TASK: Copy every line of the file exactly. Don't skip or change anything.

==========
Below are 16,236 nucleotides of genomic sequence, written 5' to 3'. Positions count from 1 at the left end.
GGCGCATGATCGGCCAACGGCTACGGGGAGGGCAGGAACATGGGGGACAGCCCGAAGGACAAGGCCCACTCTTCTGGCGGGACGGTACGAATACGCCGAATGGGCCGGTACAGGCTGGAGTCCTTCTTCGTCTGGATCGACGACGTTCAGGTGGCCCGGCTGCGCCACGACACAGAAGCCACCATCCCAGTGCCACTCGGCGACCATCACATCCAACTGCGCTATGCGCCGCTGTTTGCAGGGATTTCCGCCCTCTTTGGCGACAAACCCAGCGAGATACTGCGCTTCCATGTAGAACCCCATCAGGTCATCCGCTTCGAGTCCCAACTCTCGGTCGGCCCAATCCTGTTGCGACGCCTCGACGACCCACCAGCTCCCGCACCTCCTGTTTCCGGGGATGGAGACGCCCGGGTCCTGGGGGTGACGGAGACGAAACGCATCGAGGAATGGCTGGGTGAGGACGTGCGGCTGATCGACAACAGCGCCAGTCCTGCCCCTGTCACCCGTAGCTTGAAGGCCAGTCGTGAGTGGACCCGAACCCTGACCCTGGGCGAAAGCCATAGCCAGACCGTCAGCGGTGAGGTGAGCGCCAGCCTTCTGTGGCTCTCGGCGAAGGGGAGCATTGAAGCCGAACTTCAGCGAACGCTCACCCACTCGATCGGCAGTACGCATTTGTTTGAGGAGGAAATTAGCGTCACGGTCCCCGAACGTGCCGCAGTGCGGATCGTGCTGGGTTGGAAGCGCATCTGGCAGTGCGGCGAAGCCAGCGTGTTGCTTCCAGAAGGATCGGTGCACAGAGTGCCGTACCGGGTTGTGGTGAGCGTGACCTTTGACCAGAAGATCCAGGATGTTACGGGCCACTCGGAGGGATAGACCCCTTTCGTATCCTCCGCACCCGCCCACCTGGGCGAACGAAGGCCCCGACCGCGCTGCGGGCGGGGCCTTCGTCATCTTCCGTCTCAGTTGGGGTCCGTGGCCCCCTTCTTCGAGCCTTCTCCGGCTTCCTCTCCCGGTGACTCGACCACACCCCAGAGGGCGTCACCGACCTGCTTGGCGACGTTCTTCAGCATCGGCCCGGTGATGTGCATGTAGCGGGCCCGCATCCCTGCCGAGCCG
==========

Below are 16,236 nucleotides of genomic sequence, written 5' to 3'. Positions count from 1 at the left end.
GGCGCATGATCGGCCAACGGCTACGGGGAGGGCAGGAACATGGGGGACAGCCCGAAGGACAAGGCCCACTCTTCTGGCGGGACGGTACGAATACGCCGAATGGGCCGGTACAGGCTGGAGTCCTTCTTCGTCTGGATCGACGACGTTCAGGTGGCCCGGCTGCGCCACGACACAGAAGCCACCATCCCAGTGCCACTCGGCGACCATCACATCCAACTGCGCTATGCGCCGCTGTTTGCAGGGATTTCCGCCCTCTTTGGCGACAAACCCAGCGAGATACTGCGCTTCCATGTAGAACCCCATCAGGTCATCCGCTTCGAGTCCCAACTCTCGGTCGGCCCAATCCTGTTGCGACGCCTCGACGACCCACCAGCTCCCGCACCTCCTGTTTCCGGGGATGGAGACGCCCGGGTCCTGGGGGTGACGGAGACGAAACGCATCGAGGAATGGCTGGGTGAGGACGTGCGGCTGATCGACAACAGCGCCAGTCCTGCCCCTGTCACCCGTAGCTTGAAGGCCAGTCGTGAGTGGACCCGAACCCTGACCCTGGGCGAAAGCCATAGCCAGACCGTCAGCGGTGAGGTGAGCGCCAGCCTTCTGTGGCTCTCGGCGAAGGGGAGCATTGAAGCCGAACTTCAGCGAACGCTCACCCACTCGATCGGCAGTACGCATTTGTTTGAGGAGGAAATTAGCGTCACGGTCCCCGAACGTGCCGCAGTGCGGATCGTGCTGGGTTGGAAGCGCATCTGGCAGTGCGGCGAAGCCAGCGTGTTGCTTCCAGAAGGATCGGTGCACAGAGTGCCGTACCGGGTTGTGGTGAGCGTGACCTTTGACCAGAAGATCCAGGATGTTACGGGCCACTCGGAGGGATAGACCCCTTTCGTATCCTCCGCACCCGCCCACCTGGGCGAACGAAGGCCCCGACCGCGCTGCGGGCGGGGCCTTCGTCATCTTCCGTCTCAGTTGGGGTCCGTGGCCCCCTTCTTCGAGCCTTCTCCGGCTTCCTCTCCCGGTGACTCGACCACACCCCAGAGGGCGTCACCGACCTGCTTGGCGACGTTCTTCAGCATCGGCCCGGTGATGTGCATGTAGCGGGCCCGCATCCCTGCCGAGCCG